People often describe nihilism as a chasm.
I think it’s no coincidence that nihilism is so commonly discussed this way — the feeling of descending into despair is so inherent to the concept.
Nihilism, as a philosophy, simply rejects the notion that there is meaning in the world. This can of course take many forms, such as moral nihilism (the belief that there are no moral truths), epistemic nihilism (the belief that knowledge of the truth is impossible), or metaphysical nihilism (the belief that there is no truth at all). When most people use the term, however, they usually talk about existential nihilism, which is the belief that life itself is devoid of meaning, purpose, or value.
Pretty bleak, eh?
It’s very rare to meet true existential nihilists — many people who feel the despair so strongly unfortunately take their own lives. Camus argues that there is no justification for getting out of bed in the morning if you’re a true existential nihilist. It may be why he so pointedly said that there is only one serious philosophical problem, and that is the question of suicide.
And yet, there are plenty of people who cross through the nihilistic chasm, only to emerge on the other side living a life of greater integrity, fulfillment, and happiness.
In my own experience, I spent about 6 months in the chasm after an existentialism course at the City University of New York. I remember reading Dostoevsky, Kierkegaard, Heidegger, and Kafka thinking it was a miracle that any of these authors lived long enough to write any of their thoughts down! And while each author may have struggled with nihilism to different degrees, they all composed their own philosophical ropes and ladders to help them escape the chasm. It is these escape routes that were so interesting to me, and it was inspiring to read that even the most despairing thinkers were able to lift themselves up from their existential angst.
Even Nietzsche, one of the darkest philosophical figures in history, wrote of his Amor Fati — his love of fate — that propelled him from his teratoid abyss. He may have provided cogent philosophical reasonings for nihilism, but it is a misconception to label Nietzsche himself as a nihilist, since he writes plainly of his lust for life (if you want to read a real nihilist, read Schopenhauer). Despite their despair, Nietzsche and others were able to overcome their depression and emerge on the other side of the chasm, and they were able to a life of greater meaning and integrity because they had taken trek.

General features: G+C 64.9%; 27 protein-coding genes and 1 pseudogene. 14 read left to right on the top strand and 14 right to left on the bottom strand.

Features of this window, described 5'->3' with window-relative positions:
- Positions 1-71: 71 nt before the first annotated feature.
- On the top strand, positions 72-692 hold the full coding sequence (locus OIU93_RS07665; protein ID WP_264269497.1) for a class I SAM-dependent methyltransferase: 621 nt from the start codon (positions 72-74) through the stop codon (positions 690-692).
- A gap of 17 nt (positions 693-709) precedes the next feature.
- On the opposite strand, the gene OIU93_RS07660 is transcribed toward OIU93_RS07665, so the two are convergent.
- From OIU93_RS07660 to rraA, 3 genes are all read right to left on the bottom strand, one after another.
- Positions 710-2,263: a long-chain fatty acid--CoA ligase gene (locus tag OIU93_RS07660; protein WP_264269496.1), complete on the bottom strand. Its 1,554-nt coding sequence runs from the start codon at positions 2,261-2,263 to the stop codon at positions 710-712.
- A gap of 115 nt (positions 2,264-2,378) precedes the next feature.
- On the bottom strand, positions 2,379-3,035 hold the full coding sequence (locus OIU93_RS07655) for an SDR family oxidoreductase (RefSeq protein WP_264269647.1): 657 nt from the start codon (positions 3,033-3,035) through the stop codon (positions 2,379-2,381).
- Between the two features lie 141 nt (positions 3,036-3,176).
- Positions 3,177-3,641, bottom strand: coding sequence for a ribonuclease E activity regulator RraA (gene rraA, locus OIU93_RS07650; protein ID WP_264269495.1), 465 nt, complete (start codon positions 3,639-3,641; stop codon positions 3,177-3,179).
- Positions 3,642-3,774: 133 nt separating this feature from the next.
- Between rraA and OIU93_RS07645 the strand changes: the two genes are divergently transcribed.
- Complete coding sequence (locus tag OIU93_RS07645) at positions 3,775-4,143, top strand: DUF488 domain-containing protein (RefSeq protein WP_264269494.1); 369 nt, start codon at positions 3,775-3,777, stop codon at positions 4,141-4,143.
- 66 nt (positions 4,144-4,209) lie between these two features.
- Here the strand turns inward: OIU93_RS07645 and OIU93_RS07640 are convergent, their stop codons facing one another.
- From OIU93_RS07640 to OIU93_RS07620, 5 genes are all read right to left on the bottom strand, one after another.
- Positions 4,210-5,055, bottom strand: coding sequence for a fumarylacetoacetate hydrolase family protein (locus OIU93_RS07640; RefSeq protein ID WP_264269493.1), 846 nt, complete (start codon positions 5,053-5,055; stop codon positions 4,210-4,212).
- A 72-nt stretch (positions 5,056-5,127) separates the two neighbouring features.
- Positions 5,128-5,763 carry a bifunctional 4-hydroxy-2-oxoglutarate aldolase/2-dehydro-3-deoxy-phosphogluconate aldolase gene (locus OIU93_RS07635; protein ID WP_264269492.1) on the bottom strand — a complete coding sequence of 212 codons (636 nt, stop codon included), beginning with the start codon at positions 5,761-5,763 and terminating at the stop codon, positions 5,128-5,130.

By studying these existentialists, I was able to discover a sense of internal purpose, and that purpose has given me a sense of meaning in both my personal and professional lives. While I’d love to write a more in-depth treatise on my own ropes and ladders that have helped me climb out of the chasm of nihilism, I think that saga deserves its own piece in the future.
If you feel yourself slipping near the edge, devolving into despair, and staring at the emptiness of the void into the eyes of monstrous nothingness, remember that when Alice said that she could see nothing in Wonderland, the Cheshire Cat responded “My, you must have good eyes!”
I urge you to dive in and explore the chasm. You may find wonders and wisdom that can only be found in the darkness — though don’t linger too long, for the abyss is staring back at you. And when you’re at the bottom, take comfort in the knowledge that you tread a well-worn path; others have come before you, and others will follow behind.
I recommend reading Victor Frankl, as his writings in response to his experience during the existential cataclysm of the holocaust are some of the greatest antidotes to nihilism that I’ve ever read. There are other methods, too: stoicism, Zen, and positive psychology to name a few. And yet, I sense that Frankl will strike a chord with many readers, especially since a common refrain I hear from people who have flirted with nihilistic tendencies is that if life is devoid of any semblance of meaning, then we get to create our own meaning and discover our own individual purposes. I find that idea extremely compelling, and I imagine you will as well.
So I encourage you to cross the chasm boldly, albeit carefully.
It may be the greatest journey you ever make, and you need not even leave your home.